It may be difficult to truly define the idea of God being spirit. Let us look at some thoughts.
Pardington mentions, “There is no evidence that spirit fills any part of space, or that the Infinite Spirit is dependant on space.” (Pardington, Revelation George P. Ph.D.; “Outline Studies In Christian Doctrine”; Harrisburg, PA: Christian Publications, 1926, p 84)
Bancroft mentions that “God is not only Spirit, but He is pure Spirit. He is not only not matter, but He has no necessary connection with matter.” (Taken from the book, Christian Theology by Emery H. Bancroft. Second revised edition Copyright 1976 by Baptist Bible College. Used by permission of Zondervan Publishing House. p 71)
The Old Testament statements contain no direct statement, but always assumes the fact. Spirit in the Old Testament may be referring to the entire trinity.
Let us look at some references to see what we can learn.
John 4:24, “God is a Spirit; and they that worship him must worship him in spirit and in truth.” Does this maybe relate to the Old Testament texts that speak of rent hearts not rent clothes (Joel 2:12,13)? I’d say so — inward worship not outward. Idolatry is outward. He wants inward change, not outward change. This also relates to worship in our day. He wants worship within, not outward manifestations or antics of the body.
What did Christ mean when He said God is a Spirit? It describes His being and existence however it is not something that we can examine. We can experience the work of the Spirit, yet not the Spirit itself. He can be experienced only in the heart.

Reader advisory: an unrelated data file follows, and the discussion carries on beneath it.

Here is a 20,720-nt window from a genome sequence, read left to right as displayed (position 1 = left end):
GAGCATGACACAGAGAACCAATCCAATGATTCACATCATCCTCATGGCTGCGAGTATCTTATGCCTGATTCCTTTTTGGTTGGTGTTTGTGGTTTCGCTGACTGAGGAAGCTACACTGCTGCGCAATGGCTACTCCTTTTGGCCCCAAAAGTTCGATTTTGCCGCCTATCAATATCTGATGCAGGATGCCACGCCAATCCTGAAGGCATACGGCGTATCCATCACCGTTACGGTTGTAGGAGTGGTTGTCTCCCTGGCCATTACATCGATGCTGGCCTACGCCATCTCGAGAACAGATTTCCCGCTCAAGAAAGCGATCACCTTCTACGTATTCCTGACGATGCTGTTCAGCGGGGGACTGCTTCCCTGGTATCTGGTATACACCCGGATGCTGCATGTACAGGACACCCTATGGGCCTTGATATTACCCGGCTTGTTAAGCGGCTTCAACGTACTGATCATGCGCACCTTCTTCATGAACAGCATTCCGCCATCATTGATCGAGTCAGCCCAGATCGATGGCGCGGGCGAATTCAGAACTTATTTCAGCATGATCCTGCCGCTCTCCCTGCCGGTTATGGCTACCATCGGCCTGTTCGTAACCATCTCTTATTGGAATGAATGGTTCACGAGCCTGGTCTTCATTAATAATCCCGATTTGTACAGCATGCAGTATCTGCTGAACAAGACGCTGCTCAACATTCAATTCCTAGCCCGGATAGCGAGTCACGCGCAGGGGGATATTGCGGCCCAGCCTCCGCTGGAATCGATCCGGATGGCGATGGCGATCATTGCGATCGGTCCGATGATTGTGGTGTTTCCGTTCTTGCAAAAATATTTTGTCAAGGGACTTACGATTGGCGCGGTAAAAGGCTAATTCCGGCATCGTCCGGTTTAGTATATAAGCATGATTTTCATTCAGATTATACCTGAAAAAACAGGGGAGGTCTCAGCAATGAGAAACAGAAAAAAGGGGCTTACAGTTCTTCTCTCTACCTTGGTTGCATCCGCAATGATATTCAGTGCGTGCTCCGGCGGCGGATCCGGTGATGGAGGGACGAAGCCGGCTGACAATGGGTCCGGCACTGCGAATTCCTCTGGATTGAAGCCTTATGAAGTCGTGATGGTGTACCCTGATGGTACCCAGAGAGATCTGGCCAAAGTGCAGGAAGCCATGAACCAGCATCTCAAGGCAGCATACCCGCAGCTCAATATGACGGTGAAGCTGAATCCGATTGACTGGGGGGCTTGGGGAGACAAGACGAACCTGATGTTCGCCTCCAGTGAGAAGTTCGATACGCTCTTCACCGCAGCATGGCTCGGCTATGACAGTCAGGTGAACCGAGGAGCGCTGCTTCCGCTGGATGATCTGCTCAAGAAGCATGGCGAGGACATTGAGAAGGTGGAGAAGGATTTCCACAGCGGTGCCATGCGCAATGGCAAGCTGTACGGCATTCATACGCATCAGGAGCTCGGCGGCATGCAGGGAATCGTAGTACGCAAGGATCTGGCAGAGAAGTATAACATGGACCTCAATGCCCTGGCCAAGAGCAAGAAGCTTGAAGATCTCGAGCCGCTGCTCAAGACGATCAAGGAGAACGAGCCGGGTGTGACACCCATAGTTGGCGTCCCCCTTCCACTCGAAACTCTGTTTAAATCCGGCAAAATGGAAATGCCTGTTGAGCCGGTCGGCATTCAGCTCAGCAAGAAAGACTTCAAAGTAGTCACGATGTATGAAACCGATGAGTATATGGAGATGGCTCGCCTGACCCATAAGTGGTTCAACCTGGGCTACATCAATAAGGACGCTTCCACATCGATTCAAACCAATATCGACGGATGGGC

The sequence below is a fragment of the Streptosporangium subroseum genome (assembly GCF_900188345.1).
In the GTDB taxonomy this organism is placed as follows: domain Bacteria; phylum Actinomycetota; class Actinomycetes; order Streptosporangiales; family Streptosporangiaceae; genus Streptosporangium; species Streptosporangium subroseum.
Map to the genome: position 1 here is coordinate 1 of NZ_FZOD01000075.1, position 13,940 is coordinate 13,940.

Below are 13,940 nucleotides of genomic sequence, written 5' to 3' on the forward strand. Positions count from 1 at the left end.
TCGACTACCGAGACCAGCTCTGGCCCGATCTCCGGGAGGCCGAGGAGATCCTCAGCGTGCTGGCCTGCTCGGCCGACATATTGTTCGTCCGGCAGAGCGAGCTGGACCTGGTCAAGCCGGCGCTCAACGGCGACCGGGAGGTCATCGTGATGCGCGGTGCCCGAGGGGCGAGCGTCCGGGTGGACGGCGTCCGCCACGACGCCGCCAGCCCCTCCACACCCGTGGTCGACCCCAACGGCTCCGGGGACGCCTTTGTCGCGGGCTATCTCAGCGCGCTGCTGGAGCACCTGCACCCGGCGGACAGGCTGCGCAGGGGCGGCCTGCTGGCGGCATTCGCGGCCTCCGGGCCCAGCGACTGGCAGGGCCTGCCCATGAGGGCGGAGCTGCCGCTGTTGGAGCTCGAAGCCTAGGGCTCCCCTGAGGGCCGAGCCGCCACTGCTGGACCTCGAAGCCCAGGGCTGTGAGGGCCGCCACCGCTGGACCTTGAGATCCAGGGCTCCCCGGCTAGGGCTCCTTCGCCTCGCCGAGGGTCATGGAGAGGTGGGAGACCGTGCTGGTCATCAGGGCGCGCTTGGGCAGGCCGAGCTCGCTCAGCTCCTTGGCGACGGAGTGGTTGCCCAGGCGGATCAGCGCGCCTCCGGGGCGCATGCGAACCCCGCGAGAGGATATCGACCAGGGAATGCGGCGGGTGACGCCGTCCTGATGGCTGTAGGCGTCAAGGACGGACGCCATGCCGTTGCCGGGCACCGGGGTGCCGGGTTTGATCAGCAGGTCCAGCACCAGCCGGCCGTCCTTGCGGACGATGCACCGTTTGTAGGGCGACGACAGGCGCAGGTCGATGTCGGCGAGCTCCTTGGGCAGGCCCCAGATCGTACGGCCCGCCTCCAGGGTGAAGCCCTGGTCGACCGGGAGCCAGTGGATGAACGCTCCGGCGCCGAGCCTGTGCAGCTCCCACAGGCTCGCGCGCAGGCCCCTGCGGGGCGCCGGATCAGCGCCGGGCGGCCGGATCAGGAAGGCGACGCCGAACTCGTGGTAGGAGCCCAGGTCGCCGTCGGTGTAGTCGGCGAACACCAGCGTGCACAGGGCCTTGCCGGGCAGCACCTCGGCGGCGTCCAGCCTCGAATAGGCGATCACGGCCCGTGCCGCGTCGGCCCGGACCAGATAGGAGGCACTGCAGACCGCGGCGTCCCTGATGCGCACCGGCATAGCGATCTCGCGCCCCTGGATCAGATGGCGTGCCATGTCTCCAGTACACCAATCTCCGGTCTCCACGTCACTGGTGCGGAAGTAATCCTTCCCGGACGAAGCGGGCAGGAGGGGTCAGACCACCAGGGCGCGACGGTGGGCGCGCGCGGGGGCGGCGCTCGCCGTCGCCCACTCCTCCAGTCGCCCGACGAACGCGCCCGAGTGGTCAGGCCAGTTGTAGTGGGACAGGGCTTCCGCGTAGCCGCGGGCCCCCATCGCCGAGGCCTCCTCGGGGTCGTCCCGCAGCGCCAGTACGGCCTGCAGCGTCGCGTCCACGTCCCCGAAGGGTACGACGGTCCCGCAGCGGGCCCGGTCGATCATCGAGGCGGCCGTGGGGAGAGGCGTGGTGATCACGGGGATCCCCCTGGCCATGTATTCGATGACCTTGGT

Acts 19:21 Paul desired to go to Jerusalem. He “purposed in the spirit”. There seems to be a commitment to the Spirits leading in this desire to go to Jerusalem from later information. He was experiencing something that was leading him toward Jerusalem. (Acts 21)
Matthew 10:20, “For it is not ye that speak, but the Spirit of your Father who speaketh in you.” Christ was telling them that they would experience the Lord speaking through them.
Luke 1:47, “And my spirit hath rejoiced in God my Savior.” This was Mary the mother of the Lord speaking. She had experienced the Lord. Something within her had touched the Lord. She had been changed because of Him. The spirit is our contact with God. We can mentally and emotionally think of and experience God, but the spirit is our actual consciousness of the creator.
Romans 15:30, “Now I beseech you, brethren, for the Lord Jesus Christ’s sake, and for the love of the Spirit, that ye strive together with me in your prayers to God for Me:”
Love of the Spirit, striving in prayer, and praying together — all part of experiencing the Lord even though we do not see Him.
Romans 8:26,27 tells us that the Spirit makes intervention when we do not know how to pray. There have been times when things were coming down around me so fast that I would just sit down and tell the Lord I didn’t have any idea how to pray and that I was trusting that the Spirit would intercede for me. If I can have God praying for me I think that I can trust Him to do a really good job of praying for me.
Philippians 2:1 The Spirit of God can have fellowship with the believer. We can indeed experience the Lord.
John 4:24, “God is a Spirit; and they that worship him must worship him in spirit and in truth.” We may worship God.
Spirit is the name given to that which is the metaphysical center of a being whether it is God or man. Metaphysical means something that can’t be perceived by the senses. Thus spirit is the name given to that which we cannot perceive by touch, sight, hearing or smell, which is the center of a being.